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Death toll rises in Nigeria crash



Air and Space Accidents

PORT HARCOURT, Nigeria (CNN) -- Four people who initially survived a passenger plane crash in southern Nigeria have died, bringing the death toll to 107, officials in Nigeria told CNN.

Three people still survive from the Sosoliso Airlines aircraft, which was en route from the nation's capital Abuja when it crashed at Port Harcourt's airport Saturday afternoon during bad weather, acting director of Nigeria's federal aviation authority Femi Shittu said Monday.

The cause of the crash is still unclear. A government spokesman said at least 65 children from a Catholic secondary school in Abuja were killed, but Father Marc J. Roselli, principal of Loyala Jesuit College, said the school had determined from the flight manifest that only 58 students, ranging in age from 10 to 18, were on the flight. They were on their way home for the holidays, he said.

At least one American was among those on board, a spokeswoman for the U.S. Embassy in Abuja told CNN. The woman was a nurse's aide, the spokeswoman said, but provided no further details and would not release the woman's name pending notification of relatives.

The airlines' managing director Oscar Ikwuemesi said the passenger list has been handed over to government authorities, and no information will be released until the families have been notified.

Rescue workers recovered 103 bodies from the crash, which were transported to two mortuaries in Port Harcourt, Shittu said. The identities of those killed will be released "at an appropriate time," he said.

The seven surviving passengers were taken to Gateway Memorial Hospital and the University of Port Harcourt Teaching Hospital, where four of them died Sunday, hospital officials reported.

Relatives clutching photographs have been crowding the morgues, searching for bodies of loved ones. (Full story)

Witnesses said the plane exploded after the crash-landing, and a massive fire engulfed the aircraft.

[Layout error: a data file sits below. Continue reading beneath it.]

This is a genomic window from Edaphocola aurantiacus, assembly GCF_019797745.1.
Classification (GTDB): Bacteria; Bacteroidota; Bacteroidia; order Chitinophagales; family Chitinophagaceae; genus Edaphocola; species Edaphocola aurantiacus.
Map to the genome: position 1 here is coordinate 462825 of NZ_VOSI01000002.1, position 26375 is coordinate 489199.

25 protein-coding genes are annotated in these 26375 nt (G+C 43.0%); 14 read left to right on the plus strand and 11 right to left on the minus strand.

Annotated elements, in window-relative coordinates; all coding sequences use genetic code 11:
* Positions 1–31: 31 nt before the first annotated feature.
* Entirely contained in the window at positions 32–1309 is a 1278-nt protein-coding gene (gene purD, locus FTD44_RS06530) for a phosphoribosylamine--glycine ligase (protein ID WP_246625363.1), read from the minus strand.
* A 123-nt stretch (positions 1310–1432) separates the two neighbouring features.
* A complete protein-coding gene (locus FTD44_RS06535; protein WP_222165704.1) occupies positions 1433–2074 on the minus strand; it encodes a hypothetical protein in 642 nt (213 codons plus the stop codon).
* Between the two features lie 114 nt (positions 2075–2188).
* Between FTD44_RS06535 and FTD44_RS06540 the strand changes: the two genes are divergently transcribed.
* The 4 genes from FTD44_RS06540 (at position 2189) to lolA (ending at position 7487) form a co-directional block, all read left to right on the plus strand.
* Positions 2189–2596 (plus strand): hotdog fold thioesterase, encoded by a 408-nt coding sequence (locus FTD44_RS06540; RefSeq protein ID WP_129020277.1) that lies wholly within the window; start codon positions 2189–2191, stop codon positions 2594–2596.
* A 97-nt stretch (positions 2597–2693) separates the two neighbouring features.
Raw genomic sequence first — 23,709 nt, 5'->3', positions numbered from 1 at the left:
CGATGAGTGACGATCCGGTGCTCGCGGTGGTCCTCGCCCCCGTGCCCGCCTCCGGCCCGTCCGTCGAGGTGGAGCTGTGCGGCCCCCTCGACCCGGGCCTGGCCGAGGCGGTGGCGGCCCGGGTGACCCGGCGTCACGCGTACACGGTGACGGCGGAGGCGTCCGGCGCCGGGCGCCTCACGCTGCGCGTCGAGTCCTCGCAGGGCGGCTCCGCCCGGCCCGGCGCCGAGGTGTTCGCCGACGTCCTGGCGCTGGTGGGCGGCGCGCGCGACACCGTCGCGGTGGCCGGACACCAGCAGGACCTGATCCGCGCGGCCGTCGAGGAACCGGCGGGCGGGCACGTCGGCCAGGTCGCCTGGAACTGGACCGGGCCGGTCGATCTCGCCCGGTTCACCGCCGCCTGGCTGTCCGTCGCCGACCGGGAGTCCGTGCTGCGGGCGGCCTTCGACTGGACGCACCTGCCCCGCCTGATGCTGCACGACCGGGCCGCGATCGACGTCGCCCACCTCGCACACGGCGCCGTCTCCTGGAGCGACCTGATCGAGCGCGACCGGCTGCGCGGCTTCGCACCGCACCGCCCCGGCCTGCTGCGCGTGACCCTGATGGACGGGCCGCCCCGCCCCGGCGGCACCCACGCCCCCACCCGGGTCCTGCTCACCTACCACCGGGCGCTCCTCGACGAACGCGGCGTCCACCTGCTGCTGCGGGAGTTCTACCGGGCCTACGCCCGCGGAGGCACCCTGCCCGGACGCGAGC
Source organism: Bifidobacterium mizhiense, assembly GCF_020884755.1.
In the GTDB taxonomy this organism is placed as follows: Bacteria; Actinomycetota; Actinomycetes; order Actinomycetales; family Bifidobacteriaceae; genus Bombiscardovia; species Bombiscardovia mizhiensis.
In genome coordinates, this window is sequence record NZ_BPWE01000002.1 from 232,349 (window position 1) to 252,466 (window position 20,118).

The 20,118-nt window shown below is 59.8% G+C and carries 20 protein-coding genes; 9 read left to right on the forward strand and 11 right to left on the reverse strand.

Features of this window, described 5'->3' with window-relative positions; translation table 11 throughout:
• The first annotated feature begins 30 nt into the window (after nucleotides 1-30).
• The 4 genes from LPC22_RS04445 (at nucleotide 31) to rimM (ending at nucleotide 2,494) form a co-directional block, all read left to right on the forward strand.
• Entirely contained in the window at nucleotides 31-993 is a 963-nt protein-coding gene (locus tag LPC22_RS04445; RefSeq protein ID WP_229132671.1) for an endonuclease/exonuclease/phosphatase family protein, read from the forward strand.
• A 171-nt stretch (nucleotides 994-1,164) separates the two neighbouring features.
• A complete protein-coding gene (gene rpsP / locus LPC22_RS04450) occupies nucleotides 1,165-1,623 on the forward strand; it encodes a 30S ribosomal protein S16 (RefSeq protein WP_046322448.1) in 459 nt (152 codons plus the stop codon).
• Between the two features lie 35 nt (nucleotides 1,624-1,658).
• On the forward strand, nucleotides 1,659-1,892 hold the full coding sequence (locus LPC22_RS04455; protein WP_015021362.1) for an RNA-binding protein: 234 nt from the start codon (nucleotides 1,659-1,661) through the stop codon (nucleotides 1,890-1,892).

Sosoliso Airlines, a Nigerian company, was established in 1994 and began domestic flights to six cities in 2000.

There are no reports of previous crashes involving the airlines.

Nigeria's air safety record is patchy, with more than 10 crashes since 1995, killing over 470 people -- including Saturday's crash.


Most recently, a two-seater aircraft crashed at Kaduna International airport on November 29, killing two people, according to local media. A month earlier, a Bellview Airlines plane went down in bad weather near Lagos, killing all 117 people on board.

"I mean three air crashes in less than eight weeks -- it is another national tragedy and Mr. President (Olusegun Obasanjo) is absolutely devastated about this," said Nigeria's Minister of Information Frank Nweke.

One of the passengers killed in the October 22 crash was an American, Maj. Joseph J. Haydon Jr., 40, of Fredericksburg, Va., who was assigned to the Office of Defense Cooperation in the U.S. Embassy in Abuja.

Nigerian officials, including President Obasanjo, have promised to improve the country's airline safety standards.

Government spokesman Femi Fani-Kayode vowed a full investigation into the cause of Saturday's crash.

"We will get to the bottom of it, we will ascertain the cause and the government and Mr. President will do everything within his power to ensure that this sort of thing does not happen within our airspace again," he said.

CNNRadio's Raul Bali and journalists Christian Allen Purefoy and David Clark in Lagos contributed to this report.

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